Utility Watchdog in San Diego



Water is a basic necessity of life. In California water and sewage services are generally provided by municipal water districts. In San Diego County, water services are provided by 24 different municipal water authorities, the largest of which being the San Diego Public Utilities Department. A map of water agencies can be found here.

UCAN advocates on behalf of utility rate payers and works to educate ratepayers and ensure the equitable, safe, reliable, cost-effective distribution of services. Some of the things we are currently working on are

If you have questions about your water bill, charges, or what UCAN is doing to help you please give us a call at (619) 696-6966. We are here to help!





UCAN Asks San Diego City Council Members to Establish a Voluntarily Funded Low Income Ratepayer Assistance Program.

San Diego is the 8th largest city in the US and unlike many smaller and less affluent cities, San Diego offers no help for low income water customers. UCAN asked the City Council’s Environment Committee to consider one. The Committee asked the Public Utilities Department to study this issue and return in September/October. Click here to view UCAN's PowerPoint presentation to the City Council.

UCAN Water Meter Project

UCAN is asking our members and supporters to help us gather information on water meter reading practices of local water agencies. Specifically, UCAN wants to know if customers are being billed for the water they are using, or if a local water agency is estimating water use and not reading their customers’ meters. To gather this information we are asking for volunteers to complete our Water Meter Survey.

This survey involves a few simple steps, as outlined below:

Step #1: When you get your water bill, notice the listed “current meter reading” and the last date of the billing period.


Step #2: On the same day that you get your water bill read and record the water meter outside your home.

Most water meters in San Diego County only have one dial, however, some have multiple dials. The reading that you need to take is found on the dial with the words “CUBIC FEET” on the face. There will be a counter directly underneath those words. This number is the reading which you are to record.

The number on the right would be recorded as “817.10”

Step #3: Read and record you water meter for a second time 60 days after your billing period ended. For example, if your billing period ended on October 17, you would read your meter for a second time on December 16.

Step #4: Upon receiving your next water bill, review your bill and notice your “current meter reading” and the last date of the billing period. You should receive this bill approximately one to two weeks after your second meter reading in step #3.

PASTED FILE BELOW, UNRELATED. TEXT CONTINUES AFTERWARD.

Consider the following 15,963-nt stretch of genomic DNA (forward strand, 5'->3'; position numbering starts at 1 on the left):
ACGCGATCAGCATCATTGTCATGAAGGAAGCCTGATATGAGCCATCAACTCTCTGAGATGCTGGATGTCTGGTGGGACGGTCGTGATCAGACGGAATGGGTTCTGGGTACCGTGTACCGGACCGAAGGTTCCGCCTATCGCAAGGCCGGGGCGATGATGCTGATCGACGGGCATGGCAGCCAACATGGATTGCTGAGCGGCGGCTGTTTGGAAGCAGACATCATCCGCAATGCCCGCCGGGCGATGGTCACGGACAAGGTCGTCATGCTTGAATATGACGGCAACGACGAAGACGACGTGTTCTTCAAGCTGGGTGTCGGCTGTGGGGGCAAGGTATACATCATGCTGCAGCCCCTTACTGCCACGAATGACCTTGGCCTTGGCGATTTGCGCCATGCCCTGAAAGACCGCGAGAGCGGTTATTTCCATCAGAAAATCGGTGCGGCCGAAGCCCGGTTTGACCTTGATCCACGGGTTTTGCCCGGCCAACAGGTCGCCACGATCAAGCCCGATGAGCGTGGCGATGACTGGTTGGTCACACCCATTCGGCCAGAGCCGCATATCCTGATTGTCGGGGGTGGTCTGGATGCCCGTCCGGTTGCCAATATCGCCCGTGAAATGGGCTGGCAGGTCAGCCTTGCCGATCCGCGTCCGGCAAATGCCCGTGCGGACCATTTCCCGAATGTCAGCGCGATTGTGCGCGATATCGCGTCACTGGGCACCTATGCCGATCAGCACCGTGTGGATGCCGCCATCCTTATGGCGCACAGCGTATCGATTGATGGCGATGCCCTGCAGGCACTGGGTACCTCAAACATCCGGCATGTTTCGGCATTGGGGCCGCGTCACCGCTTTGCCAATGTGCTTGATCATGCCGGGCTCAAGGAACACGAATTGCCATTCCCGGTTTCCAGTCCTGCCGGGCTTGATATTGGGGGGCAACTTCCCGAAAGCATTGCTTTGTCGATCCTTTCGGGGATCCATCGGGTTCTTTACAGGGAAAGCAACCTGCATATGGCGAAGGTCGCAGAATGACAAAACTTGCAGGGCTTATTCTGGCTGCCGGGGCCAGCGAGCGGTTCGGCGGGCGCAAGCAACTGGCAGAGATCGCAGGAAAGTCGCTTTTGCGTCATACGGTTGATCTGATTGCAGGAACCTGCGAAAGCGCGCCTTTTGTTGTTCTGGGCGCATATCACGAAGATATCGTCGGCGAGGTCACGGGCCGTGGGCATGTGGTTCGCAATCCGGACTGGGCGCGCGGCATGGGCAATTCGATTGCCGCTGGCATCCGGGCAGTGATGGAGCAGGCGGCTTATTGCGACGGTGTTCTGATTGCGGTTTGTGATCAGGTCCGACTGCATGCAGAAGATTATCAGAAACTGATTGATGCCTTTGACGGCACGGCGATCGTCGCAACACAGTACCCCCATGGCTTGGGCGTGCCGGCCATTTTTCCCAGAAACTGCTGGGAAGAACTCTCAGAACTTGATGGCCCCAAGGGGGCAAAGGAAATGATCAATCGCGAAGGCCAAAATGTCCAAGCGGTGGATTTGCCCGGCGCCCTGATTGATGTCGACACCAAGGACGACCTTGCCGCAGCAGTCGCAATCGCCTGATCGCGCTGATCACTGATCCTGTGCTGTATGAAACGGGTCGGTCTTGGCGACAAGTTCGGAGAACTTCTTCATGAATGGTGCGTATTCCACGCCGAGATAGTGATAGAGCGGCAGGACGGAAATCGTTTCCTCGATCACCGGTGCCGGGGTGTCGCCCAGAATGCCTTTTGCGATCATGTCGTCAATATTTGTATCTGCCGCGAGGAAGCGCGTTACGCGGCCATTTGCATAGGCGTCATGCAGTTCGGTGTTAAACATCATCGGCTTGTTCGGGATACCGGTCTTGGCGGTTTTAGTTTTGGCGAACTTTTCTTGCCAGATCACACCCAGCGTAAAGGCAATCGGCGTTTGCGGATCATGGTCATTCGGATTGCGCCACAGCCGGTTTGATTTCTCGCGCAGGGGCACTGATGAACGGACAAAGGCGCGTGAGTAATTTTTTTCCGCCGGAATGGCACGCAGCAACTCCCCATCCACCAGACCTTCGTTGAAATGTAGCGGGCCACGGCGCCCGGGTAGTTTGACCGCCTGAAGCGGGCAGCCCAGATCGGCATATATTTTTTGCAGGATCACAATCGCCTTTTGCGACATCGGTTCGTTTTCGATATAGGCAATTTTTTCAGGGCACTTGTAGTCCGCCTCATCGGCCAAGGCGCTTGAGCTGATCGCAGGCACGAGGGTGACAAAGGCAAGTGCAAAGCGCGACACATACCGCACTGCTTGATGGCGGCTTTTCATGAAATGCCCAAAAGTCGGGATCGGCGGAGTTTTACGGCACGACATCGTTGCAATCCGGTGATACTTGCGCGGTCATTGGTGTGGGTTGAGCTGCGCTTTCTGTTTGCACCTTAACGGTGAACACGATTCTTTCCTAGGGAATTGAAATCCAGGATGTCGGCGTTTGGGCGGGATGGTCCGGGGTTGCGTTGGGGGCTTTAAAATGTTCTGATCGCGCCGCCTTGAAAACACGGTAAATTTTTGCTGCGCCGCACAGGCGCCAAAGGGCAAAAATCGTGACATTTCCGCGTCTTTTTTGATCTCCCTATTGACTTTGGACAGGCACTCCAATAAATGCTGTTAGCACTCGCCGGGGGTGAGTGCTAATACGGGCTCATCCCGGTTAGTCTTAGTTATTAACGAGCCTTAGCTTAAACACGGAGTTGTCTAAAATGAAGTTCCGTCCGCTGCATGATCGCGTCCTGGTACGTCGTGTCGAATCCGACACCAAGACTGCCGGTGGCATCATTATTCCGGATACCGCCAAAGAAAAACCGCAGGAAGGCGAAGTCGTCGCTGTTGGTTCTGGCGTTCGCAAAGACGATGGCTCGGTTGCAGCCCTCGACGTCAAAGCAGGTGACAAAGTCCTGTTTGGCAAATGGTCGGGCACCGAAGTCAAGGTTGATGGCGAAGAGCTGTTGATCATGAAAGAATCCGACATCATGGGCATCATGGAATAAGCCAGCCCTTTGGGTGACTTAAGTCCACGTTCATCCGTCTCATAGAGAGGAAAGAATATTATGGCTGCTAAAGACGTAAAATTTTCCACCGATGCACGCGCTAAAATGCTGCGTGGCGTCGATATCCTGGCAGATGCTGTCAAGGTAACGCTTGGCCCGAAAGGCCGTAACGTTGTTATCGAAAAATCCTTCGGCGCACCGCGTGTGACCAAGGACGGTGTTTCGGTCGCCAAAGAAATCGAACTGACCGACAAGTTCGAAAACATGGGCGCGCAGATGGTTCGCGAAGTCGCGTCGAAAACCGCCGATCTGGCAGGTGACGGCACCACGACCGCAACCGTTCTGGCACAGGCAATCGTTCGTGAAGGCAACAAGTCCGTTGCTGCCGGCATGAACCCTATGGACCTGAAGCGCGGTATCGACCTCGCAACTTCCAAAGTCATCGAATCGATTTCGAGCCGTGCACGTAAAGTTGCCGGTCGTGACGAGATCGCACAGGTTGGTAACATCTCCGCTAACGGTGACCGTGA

Step #5: Return your UCAN Water Meter Survey worksheet to UCAN.

We feel that this project is very important for protecting utility ratepayers in our community. If you have any questions or would like more information about this project please feel free to call us at (619) 696-6966 or This email address is being protected from spambots. You need JavaScript enabled to view it..

If you would like to participate please download our Water Meter Survey Worksheet. To keep up to date on future developments and other UCAN projects sign up for our free newsletter.

UCAN presents Low-Income Assistance program idea to City Council Environment Committee

San Diego is the country’s eighth largest city with very high rates for water services. Unfortunately for many San Diegans, the city does not currently have any program or funding available to help low-income residents pay for water services.

UCAN has heard from people with difficult financial situations who are struggling to afford basic water services. Often these people call because they are behind on their water bills and at risk of having their water shut-off. Once the water is shut-off, not only do people struggle to pay the past due amounts, but they then have to pay an additional reconnect fee and deposit.

In early 2014, UCAN began discussing the issue of how to help people avoid water shut-offs with officials of the City’s Public Utilities Department and individually with members of the San Diego City Council. While City officials were sympathetic to the idea of trying to provide assistance, concerns remained regarding the legal constraints on funding such a program.